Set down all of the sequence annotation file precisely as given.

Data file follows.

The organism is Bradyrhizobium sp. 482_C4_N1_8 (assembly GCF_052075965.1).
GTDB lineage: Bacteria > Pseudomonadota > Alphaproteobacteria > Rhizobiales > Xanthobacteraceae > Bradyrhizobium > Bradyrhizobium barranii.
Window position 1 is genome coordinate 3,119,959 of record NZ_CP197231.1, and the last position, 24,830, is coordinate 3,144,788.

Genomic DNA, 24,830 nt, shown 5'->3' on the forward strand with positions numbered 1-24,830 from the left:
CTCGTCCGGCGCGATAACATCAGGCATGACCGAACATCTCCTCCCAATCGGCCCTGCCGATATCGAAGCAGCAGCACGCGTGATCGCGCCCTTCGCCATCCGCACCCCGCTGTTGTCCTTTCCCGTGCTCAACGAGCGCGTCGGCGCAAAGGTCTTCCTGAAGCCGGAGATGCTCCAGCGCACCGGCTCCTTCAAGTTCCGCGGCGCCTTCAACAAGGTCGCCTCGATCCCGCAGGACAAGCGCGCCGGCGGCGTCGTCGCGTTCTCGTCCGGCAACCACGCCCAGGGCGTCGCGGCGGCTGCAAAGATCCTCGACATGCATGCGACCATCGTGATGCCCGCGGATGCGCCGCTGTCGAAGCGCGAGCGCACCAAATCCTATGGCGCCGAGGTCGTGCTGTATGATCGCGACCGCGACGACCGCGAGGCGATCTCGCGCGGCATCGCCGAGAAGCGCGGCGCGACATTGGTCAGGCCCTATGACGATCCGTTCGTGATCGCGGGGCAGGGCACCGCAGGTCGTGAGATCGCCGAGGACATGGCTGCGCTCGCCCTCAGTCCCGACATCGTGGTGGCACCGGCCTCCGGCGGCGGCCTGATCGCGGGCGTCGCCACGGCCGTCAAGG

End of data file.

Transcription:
The organism is Bradyrhizobium sp. 482_C4_N1_8 (assembly GCF_052075965.1).
GTDB lineage: Bacteria > Pseudomonadota > Alphaproteobacteria > Rhizobiales > Xanthobacteraceae > Bradyrhizobium > Bradyrhizobium barranii.
Window position 1 is genome coordinate 3,119,959 of record NZ_CP197231.1, and the last position, 24,830, is coordinate 3,144,788.

Genomic DNA, 24,830 nt, shown 5'->3' on the forward strand with positions numbered 1-24,830 from the left:
CTCGTCCGGCGCGATAACATCAGGCATGACCGAACATCTCCTCCCAATCGGCCCTGCCGATATCGAAGCAGCAGCACGCGTGATCGCGCCCTTCGCCATCCGCACCCCGCTGTTGTCCTTTCCCGTGCTCAACGAGCGCGTCGGCGCAAAGGTCTTCCTGAAGCCGGAGATGCTCCAGCGCACCGGCTCCTTCAAGTTCCGCGGCGCCTTCAACAAGGTCGCCTCGATCCCGCAGGACAAGCGCGCCGGCGGCGTCGTCGCGTTCTCGTCCGGCAACCACGCCCAGGGCGTCGCGGCGGCTGCAAAGATCCTCGACATGCATGCGACCATCGTGATGCCCGCGGATGCGCCGCTGTCGAAGCGCGAGCGCACCAAATCCTATGGCGCCGAGGTCGTGCTGTATGATCGCGACCGCGACGACCGCGAGGCGATCTCGCGCGGCATCGCCGAGAAGCGCGGCGCGACATTGGTCAGGCCCTATGACGATCCGTTCGTGATCGCGGGGCAGGGCACCGCAGGTCGTGAGATCGCCGAGGACATGGCTGCGCTCGCCCTCAGTCCCGACATCGTGGTGGCACCGGCCTCCGGCGGCGGCCTGATCGCGGGCGTCGCCACGGCCGTCAAGG